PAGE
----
[DNS] Time for the rules to change regarding transferringdomainname licences

[DNS] Time for the rules to change regarding transferringdomainname licences

From: K Heitman & Co <kheitman§westnet.com.au>
Date: Tue, 27 Sep 2005 01:38:19 +0800
> Kim Davies wrote:
> > What are the community benefits from encouraging a secondary
> > (which seems like a euphemism for encouraging cybersquatting)?
> The lifting of the current prohibition on transfer of domain names
by auDA
> has the potential to deliver significant benefits to the community.
> action may not be sufficient to ensure the development of an
orderly, open
> and competitive/efficient secondary market in .au domain name

Could you be more specific - are you proposing that the transferee
need not demonstrate any eligibility criterion to get the name? Or do
you think that the eligibility criteria should go, and let the market
decide where names end up?

Bruce has proposed a simplified transfer mechanism decoupled from the
sale of a business but still retaining the requirement that the
transferee is eligible under existing rules. That sort of review has
a focus and a direction, and can be considered on its merits.
However, apart from appeals to principles of economic theory, so far
advocates for reform of naming rules and transfer policy haven't
really said what they want to change and how they'd scale the adverse

The auDRP is all well and good, but can't be the only mechanism to
stop uses of the .au names that are contrary to the utility of the
DNS. It's not an acceptable national outcome if there are porn sites
in .edu.au or schools in .com.au, or if all the type-in intuitive
names have been cyber-squatted. 

"Open Slather" would encourage registrars and speculators to park and
offer for sale "good names" as a second business. No doubt some here
would think that a form of human right, but it would encourage the
sorts of bubble speculators and wannabe monopolists that made the
dotcom era memorable for the wrong reasons. 

I would argue that the lack of DNS utility in having "good names"
parked for sale or redirected instead of attached to working websites
counters the possible economic benefits, but no one has really done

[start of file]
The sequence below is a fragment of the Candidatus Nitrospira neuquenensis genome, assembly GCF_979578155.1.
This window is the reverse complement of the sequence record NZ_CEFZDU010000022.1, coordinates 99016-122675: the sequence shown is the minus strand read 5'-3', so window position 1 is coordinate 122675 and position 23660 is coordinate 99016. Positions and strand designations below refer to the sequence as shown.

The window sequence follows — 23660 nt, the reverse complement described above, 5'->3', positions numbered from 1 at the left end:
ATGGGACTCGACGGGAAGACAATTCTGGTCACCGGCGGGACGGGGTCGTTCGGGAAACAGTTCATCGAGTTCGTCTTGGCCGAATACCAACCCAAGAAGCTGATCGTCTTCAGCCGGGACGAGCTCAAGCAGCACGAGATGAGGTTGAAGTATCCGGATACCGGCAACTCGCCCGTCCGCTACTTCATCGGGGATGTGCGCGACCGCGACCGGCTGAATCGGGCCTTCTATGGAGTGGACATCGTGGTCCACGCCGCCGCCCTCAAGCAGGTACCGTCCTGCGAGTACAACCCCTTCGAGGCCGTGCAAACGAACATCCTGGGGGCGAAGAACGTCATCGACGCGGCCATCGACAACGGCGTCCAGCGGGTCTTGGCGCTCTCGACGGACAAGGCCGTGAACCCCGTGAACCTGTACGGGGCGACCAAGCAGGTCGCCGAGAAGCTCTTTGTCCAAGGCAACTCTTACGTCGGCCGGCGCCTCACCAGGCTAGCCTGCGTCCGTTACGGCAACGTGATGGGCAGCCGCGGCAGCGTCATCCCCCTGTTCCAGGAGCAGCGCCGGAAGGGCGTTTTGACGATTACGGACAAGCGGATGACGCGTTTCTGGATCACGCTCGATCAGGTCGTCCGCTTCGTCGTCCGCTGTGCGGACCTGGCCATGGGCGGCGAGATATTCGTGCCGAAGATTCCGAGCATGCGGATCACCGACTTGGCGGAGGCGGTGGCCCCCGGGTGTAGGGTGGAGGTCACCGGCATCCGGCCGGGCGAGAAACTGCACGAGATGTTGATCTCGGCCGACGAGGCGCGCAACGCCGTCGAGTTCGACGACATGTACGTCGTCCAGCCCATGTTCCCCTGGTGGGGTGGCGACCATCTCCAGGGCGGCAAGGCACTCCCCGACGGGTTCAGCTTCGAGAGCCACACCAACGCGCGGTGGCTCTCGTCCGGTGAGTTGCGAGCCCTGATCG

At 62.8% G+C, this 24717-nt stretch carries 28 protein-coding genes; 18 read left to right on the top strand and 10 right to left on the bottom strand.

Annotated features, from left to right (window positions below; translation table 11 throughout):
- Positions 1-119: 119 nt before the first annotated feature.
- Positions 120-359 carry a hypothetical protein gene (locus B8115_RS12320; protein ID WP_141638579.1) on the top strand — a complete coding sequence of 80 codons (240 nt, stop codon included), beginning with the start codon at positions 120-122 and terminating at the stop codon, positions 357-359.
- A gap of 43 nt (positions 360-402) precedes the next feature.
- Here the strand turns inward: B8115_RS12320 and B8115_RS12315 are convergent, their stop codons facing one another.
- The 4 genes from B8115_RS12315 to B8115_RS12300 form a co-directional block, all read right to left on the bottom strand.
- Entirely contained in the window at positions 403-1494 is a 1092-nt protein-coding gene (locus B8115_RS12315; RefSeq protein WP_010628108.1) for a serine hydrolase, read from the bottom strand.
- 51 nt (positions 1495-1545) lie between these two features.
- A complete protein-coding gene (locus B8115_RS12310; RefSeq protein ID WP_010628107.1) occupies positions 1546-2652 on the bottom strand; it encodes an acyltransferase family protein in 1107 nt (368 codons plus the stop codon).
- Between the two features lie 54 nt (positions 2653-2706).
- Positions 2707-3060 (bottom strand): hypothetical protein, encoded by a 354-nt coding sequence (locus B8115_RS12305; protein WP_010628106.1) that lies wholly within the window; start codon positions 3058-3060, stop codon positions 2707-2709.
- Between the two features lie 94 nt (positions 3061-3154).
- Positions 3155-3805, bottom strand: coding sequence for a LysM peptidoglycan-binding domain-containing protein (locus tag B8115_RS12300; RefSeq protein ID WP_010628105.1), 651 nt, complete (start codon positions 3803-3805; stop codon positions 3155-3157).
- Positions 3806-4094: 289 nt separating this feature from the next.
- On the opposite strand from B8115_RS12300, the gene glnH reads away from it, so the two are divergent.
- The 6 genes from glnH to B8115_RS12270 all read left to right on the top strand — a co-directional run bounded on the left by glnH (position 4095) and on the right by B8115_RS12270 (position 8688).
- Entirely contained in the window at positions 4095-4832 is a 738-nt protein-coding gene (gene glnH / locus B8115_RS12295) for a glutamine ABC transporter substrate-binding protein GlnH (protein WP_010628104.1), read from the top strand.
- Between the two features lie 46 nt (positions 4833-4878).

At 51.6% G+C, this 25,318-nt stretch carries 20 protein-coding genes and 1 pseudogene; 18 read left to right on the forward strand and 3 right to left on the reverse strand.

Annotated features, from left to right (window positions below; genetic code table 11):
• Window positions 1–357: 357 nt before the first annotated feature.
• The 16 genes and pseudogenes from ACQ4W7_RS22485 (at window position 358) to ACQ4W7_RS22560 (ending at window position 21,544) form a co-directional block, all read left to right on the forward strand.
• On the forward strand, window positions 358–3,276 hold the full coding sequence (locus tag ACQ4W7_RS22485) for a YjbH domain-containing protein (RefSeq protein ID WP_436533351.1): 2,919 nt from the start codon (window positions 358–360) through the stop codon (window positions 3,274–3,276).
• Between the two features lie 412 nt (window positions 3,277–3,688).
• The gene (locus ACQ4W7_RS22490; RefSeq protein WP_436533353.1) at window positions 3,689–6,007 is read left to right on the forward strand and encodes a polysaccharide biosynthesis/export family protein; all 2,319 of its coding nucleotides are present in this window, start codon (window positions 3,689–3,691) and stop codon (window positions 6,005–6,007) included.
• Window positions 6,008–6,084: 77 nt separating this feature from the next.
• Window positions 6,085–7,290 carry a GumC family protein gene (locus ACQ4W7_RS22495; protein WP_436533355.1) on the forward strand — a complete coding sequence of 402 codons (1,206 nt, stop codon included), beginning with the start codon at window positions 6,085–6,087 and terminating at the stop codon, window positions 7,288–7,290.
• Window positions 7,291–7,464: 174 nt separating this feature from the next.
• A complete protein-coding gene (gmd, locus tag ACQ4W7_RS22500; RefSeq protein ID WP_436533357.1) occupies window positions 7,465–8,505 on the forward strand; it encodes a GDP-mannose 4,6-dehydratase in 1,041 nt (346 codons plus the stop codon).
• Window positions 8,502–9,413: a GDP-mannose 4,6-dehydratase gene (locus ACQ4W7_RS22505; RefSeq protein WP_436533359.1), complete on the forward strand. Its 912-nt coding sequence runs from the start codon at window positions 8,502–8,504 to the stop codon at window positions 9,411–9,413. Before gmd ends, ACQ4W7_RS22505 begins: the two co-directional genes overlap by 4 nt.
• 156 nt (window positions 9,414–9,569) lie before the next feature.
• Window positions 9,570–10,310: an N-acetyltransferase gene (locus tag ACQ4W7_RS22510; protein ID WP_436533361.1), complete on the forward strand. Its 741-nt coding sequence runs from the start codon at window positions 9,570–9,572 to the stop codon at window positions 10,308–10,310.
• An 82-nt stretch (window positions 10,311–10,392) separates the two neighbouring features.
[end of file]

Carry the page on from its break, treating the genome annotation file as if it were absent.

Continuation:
the numbers.

> A critical question: Is the prohibition on transfer of domain names
> between
> registrants anti-competitive, but in the public interest under the
> Practices Act.  I'm not aware that auDA has justified this
> intervention in terms of net public benefits.
> Ian Johnston

It's more accurately described as regulated rather than prohibited,
since the right to use names can be transferred by bona fide
businesses with the mere bagatelle of documentary evidence and legal
costs. However, the economic argument for additional deregulation
could use some modelling and real statistics, and a fact-rich
submission to the next policy review panel may well be useful to
establish where the optimal public benefit lies.

In the meantime, current policy permits the transfer of the licence
as a business right on the sale of a business, and permits a
secondary market of online business brokers. The only liberty missing
is making a profit from speculating on the value of a domain name
bought for resale, which is the essence of cyber-squatting. 

The transfer-between-registrants guidelines have been liberalised on
two occasions to support genuine transfers. In the event there are
emerging reasons to permit different circumstances of genuine
transfer between eligible registrants, then articulating these would
be of assistance to those who believe an urgent review of this policy
is required. 

Kimberley Heitman

               Kimberley James Heitman               
Received on Mon Sep 26 2005 - 17:38:19 UTC

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